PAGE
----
This week’s new releases on BFI Player+ (1st October)
James R | On 01, Oct 2016
Heard of BFI Player? Well, there’s also BFI Player+, a subscription service that offers an all-you-can-eat selection of hand-picked classics.
Every Friday, Mark Kermode highlights one of the collection’s titles with a video introduction. This week, it’s Dogtooth.
Yorgos Lanthimos’ scary, witty tale of a dysfunctional Greek family is hailed by Mark as both daring and brilliant – and, while its study of parent-child relationships is still relevant today, carries an “enduring influence at the heart of the Greek ‘weird wave'”.
What else is available to stream? Every week, we bring you a round-up of the latest titles on BFI Player+:
The Nude Vampire
Jean Rollin’s second vampire film, 1969’s The Nude Vampire is a typically surreal, sensual affair.
Despite already being featured as Kermode’s Film of the Week, the BFI lists The Arbor as a new arrival this week. Nonetheless, it’s a film worth mentioning more than once: Clio Barnard’s remarkable debut, which paved the way for the equally excellent The Selfish Giant, is an ambitious, experimental docudrama about playwright Andrea Dunbar.
The Man Who Knew Too Much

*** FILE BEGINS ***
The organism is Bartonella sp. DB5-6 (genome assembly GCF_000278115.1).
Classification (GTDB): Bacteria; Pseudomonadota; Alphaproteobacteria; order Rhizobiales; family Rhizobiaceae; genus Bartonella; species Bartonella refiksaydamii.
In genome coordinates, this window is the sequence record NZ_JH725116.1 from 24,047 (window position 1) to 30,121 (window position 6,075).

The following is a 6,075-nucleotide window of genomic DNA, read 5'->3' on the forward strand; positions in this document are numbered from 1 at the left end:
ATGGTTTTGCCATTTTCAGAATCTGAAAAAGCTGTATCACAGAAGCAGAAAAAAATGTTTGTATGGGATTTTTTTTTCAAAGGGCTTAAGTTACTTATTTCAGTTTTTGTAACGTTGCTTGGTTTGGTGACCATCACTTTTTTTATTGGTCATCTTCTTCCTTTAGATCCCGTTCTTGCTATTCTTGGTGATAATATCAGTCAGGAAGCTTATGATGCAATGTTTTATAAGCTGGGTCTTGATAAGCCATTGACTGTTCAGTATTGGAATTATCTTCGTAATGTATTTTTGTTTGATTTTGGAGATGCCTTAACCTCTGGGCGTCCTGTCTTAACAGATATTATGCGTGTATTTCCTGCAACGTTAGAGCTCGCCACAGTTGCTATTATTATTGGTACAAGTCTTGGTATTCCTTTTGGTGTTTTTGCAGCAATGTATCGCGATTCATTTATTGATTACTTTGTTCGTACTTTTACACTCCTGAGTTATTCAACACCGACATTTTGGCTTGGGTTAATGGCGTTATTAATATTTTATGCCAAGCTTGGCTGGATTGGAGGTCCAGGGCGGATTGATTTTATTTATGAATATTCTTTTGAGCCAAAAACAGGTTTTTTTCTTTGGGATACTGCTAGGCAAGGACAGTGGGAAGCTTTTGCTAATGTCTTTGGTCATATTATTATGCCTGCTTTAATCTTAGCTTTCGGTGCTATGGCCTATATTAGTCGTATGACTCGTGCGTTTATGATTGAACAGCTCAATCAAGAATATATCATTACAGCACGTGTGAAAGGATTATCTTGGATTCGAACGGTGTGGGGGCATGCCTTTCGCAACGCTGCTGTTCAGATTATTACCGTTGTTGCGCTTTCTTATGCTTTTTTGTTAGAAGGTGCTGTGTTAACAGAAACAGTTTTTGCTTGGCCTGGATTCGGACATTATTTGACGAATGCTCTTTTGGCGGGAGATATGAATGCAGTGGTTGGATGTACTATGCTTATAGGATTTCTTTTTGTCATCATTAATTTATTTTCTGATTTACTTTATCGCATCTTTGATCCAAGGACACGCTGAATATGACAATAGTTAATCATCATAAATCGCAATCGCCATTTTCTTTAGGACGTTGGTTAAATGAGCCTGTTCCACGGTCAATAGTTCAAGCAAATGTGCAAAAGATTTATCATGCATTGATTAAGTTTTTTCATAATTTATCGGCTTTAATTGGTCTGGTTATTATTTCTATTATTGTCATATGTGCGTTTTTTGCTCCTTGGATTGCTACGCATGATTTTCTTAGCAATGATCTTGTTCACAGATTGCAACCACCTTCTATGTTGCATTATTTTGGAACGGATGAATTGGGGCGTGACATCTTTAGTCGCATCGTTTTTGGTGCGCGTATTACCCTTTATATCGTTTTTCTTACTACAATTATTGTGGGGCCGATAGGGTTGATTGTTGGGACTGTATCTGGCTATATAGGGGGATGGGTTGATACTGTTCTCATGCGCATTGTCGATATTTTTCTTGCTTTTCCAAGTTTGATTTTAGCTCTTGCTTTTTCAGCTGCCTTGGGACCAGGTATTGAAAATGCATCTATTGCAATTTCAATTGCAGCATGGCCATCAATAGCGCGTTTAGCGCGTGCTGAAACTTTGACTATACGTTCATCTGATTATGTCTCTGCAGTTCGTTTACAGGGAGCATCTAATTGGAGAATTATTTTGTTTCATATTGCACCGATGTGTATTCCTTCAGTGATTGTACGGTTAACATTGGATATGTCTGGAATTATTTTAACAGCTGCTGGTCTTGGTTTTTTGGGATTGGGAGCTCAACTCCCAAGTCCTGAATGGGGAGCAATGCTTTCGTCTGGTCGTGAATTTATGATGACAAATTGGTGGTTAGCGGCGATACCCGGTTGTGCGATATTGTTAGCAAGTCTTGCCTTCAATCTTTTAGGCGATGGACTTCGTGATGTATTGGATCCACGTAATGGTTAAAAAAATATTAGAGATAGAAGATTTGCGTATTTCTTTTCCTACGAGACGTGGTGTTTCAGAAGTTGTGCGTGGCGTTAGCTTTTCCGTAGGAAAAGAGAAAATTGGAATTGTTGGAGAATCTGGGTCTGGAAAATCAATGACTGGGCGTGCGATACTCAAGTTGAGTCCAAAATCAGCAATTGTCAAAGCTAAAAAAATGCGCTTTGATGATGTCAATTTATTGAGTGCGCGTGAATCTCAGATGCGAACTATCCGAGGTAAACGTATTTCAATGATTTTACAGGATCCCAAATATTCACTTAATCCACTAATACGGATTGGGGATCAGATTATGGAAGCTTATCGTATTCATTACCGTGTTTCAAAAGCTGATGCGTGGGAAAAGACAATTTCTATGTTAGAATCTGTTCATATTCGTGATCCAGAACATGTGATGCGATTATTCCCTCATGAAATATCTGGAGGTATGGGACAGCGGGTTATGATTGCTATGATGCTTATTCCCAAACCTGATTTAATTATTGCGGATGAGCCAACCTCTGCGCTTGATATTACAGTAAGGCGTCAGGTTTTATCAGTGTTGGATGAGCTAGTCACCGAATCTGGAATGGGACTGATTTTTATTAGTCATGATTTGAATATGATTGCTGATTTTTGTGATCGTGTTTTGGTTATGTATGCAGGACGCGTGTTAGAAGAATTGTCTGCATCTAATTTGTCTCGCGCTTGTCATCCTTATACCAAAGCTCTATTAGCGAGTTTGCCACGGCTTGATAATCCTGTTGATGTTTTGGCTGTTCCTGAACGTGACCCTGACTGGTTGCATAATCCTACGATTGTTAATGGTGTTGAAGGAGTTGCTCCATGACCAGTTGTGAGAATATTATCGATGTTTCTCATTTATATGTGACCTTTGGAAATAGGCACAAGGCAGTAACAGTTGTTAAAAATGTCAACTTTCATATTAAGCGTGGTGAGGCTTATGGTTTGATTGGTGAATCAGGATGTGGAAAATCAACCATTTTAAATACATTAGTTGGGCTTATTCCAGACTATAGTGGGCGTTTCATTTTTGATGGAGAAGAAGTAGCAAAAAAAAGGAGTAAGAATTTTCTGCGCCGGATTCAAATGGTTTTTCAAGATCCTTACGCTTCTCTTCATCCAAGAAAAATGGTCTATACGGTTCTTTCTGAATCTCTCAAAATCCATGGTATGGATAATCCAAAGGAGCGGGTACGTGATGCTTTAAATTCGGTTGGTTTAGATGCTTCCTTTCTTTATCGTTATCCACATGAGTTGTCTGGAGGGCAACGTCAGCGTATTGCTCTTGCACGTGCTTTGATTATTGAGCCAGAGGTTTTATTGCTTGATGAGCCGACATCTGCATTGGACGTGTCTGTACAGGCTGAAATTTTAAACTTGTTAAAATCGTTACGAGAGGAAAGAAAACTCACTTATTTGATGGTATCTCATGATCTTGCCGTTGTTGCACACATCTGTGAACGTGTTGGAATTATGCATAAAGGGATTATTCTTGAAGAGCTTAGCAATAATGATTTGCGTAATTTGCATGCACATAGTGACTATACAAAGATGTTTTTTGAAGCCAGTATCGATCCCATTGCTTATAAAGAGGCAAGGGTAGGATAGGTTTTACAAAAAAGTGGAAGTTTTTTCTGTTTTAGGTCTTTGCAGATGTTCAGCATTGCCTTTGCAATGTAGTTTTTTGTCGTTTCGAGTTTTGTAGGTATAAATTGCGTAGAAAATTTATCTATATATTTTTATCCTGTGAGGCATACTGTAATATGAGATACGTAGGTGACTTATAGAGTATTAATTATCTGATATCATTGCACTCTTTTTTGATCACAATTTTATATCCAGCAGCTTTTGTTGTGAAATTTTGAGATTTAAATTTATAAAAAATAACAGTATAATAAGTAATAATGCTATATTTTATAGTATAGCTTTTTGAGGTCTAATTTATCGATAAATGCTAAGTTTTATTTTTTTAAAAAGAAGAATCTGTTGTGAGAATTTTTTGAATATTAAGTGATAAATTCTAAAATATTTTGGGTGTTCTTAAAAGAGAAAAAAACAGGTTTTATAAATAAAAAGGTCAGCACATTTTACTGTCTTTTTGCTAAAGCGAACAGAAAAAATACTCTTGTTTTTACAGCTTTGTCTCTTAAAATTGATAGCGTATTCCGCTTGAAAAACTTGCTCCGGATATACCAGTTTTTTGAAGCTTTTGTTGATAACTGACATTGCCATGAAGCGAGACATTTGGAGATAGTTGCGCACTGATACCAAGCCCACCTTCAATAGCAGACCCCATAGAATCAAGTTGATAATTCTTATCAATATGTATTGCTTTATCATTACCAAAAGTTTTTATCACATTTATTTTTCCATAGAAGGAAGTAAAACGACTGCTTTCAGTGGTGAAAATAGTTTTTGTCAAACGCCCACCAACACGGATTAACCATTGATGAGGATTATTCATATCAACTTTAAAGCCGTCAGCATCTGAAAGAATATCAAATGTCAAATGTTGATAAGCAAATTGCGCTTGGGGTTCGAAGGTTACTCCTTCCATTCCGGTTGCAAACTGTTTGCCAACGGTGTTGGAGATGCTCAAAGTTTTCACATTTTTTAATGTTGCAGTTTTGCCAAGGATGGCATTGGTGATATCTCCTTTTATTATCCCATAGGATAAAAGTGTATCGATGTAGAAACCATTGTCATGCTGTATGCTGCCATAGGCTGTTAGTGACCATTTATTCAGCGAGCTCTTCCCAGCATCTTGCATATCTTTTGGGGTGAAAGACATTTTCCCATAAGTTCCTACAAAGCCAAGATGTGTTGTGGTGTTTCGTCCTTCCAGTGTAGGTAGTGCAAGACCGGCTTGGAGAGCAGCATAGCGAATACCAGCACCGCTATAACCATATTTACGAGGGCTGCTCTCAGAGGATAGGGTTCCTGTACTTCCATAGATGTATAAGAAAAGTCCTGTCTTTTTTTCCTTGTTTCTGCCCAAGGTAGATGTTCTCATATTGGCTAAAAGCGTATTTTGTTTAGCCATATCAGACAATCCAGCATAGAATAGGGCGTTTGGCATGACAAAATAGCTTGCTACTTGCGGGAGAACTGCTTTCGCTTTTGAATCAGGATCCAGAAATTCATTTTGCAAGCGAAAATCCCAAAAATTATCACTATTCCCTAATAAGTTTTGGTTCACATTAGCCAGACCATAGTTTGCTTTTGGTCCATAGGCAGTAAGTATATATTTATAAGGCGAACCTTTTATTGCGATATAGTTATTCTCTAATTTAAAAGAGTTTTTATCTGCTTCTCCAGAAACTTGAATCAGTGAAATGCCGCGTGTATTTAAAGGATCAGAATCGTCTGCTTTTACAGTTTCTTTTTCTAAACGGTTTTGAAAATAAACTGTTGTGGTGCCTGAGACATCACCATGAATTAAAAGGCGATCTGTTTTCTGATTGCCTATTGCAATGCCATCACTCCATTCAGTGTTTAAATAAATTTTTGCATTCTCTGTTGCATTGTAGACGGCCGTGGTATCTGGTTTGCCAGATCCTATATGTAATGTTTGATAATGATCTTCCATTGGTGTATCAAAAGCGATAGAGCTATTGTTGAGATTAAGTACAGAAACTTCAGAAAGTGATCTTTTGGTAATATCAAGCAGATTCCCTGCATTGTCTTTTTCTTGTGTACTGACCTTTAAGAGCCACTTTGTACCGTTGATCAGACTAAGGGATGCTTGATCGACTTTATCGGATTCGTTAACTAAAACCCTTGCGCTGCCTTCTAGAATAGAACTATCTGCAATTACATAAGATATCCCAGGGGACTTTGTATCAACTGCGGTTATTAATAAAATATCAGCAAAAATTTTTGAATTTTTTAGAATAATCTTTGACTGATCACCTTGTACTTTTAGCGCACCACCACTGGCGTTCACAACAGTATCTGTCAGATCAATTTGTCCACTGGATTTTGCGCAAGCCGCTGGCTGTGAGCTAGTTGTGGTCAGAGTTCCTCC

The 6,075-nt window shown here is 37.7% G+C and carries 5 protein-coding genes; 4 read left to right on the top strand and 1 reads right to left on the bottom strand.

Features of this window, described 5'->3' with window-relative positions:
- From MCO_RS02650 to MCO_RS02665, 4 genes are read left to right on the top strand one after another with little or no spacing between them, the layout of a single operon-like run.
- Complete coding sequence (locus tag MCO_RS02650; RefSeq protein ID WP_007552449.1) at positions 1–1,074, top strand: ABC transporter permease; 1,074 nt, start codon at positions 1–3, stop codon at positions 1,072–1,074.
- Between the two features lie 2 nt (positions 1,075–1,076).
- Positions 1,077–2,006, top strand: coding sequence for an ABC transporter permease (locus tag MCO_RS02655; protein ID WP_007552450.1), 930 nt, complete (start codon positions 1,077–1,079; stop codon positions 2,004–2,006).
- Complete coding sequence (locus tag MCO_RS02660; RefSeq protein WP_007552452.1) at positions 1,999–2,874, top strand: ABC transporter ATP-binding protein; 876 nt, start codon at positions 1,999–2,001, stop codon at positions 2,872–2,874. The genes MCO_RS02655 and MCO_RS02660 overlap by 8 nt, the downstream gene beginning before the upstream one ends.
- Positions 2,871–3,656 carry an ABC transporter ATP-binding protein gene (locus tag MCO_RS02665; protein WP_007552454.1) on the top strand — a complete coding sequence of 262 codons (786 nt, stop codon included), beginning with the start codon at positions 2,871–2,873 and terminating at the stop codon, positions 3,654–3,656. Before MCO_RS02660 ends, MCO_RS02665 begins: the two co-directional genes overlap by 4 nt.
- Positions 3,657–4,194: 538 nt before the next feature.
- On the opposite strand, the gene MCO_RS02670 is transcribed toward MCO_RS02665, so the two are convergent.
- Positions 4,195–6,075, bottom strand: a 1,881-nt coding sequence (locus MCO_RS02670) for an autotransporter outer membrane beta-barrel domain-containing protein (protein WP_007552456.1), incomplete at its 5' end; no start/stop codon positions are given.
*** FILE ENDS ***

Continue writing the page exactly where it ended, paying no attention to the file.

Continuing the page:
So good he made it twice, Hitchcock’s thriller follows an English couple who are roped into a espionage conspiracy, which climaxes in a fantastically tense opera-based set piece that has influenced countless films over the decades – including himself 20 years later. While the remake boasts James Stewart and Doris Day, it’s hard to get much better than the original’s Peter Lorre.
The Draughtsman’s Contract
Peter Greenaway’s 1982 erotic murder mystery put the indie director on the global map, not to mention soundtrack composer Michael Nyman. Art, sex, death and gardening. What’s not to like?
We Once Were Tide
Jason Bradbury’s 2011 short follows a tender romance on the Isle of Wight, as Anthony and Kyle spend their last night together.
What Can I Do with a Male Nude?
Ron Peck pushes the boundary between pornography and art in this 1985 short.
Young and Innocent
This 1937 Hitchcock flick is a trend-setting piece for the director, as he establishes his man-on-the-run motif with the story of a witness to a murder, who is accused of the crime, leading him to evade arrest to find the real culprit.
A BFI Player+ subscription costs £4.99 a month with a 30-day free trial. For more information, visit http://player.bfi.org.uk.